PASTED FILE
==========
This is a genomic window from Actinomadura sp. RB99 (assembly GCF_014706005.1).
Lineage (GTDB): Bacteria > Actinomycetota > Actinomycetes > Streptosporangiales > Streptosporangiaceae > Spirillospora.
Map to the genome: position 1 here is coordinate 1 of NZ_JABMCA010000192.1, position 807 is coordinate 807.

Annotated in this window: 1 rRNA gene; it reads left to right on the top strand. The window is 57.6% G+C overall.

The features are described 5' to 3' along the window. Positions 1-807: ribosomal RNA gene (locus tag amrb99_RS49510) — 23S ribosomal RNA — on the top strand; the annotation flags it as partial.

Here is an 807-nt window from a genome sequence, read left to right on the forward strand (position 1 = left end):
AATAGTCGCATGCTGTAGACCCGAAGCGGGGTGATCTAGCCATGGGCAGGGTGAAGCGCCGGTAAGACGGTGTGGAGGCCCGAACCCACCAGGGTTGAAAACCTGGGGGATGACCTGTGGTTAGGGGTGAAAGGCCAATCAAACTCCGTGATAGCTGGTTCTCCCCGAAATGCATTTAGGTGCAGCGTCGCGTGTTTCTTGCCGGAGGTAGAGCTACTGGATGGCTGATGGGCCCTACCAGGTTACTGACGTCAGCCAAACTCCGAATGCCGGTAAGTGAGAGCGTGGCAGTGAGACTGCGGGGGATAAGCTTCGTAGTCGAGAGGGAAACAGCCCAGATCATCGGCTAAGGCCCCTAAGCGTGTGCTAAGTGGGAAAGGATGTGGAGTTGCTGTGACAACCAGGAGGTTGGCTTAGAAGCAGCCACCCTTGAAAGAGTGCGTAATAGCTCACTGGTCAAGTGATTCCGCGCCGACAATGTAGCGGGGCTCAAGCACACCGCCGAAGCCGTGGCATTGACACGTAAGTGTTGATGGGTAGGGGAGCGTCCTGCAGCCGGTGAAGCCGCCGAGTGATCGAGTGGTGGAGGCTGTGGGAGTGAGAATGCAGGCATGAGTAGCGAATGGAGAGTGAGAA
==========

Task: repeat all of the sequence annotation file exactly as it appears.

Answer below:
This is a genomic window from Actinomadura sp. RB99 (assembly GCF_014706005.1).
Lineage (GTDB): Bacteria > Actinomycetota > Actinomycetes > Streptosporangiales > Streptosporangiaceae > Spirillospora.
Map to the genome: position 1 here is coordinate 1 of NZ_JABMCA010000192.1, position 807 is coordinate 807.

Annotated in this window: 1 rRNA gene; it reads left to right on the top strand. The window is 57.6% G+C overall.

The features are described 5' to 3' along the window. Positions 1-807: ribosomal RNA gene (locus tag amrb99_RS49510) — 23S ribosomal RNA — on the top strand; the annotation flags it as partial.

Here is an 807-nt window from a genome sequence, read left to right on the forward strand (position 1 = left end):
AATAGTCGCATGCTGTAGACCCGAAGCGGGGTGATCTAGCCATGGGCAGGGTGAAGCGCCGGTAAGACGGTGTGGAGGCCCGAACCCACCAGGGTTGAAAACCTGGGGGATGACCTGTGGTTAGGGGTGAAAGGCCAATCAAACTCCGTGATAGCTGGTTCTCCCCGAAATGCATTTAGGTGCAGCGTCGCGTGTTTCTTGCCGGAGGTAGAGCTACTGGATGGCTGATGGGCCCTACCAGGTTACTGACGTCAGCCAAACTCCGAATGCCGGTAAGTGAGAGCGTGGCAGTGAGACTGCGGGGGATAAGCTTCGTAGTCGAGAGGGAAACAGCCCAGATCATCGGCTAAGGCCCCTAAGCGTGTGCTAAGTGGGAAAGGATGTGGAGTTGCTGTGACAACCAGGAGGTTGGCTTAGAAGCAGCCACCCTTGAAAGAGTGCGTAATAGCTCACTGGTCAAGTGATTCCGCGCCGACAATGTAGCGGGGCTCAAGCACACCGCCGAAGCCGTGGCATTGACACGTAAGTGTTGATGGGTAGGGGAGCGTCCTGCAGCCGGTGAAGCCGCCGAGTGATCGAGTGGTGGAGGCTGTGGGAGTGAGAATGCAGGCATGAGTAGCGAATGGAGAGTGAGAA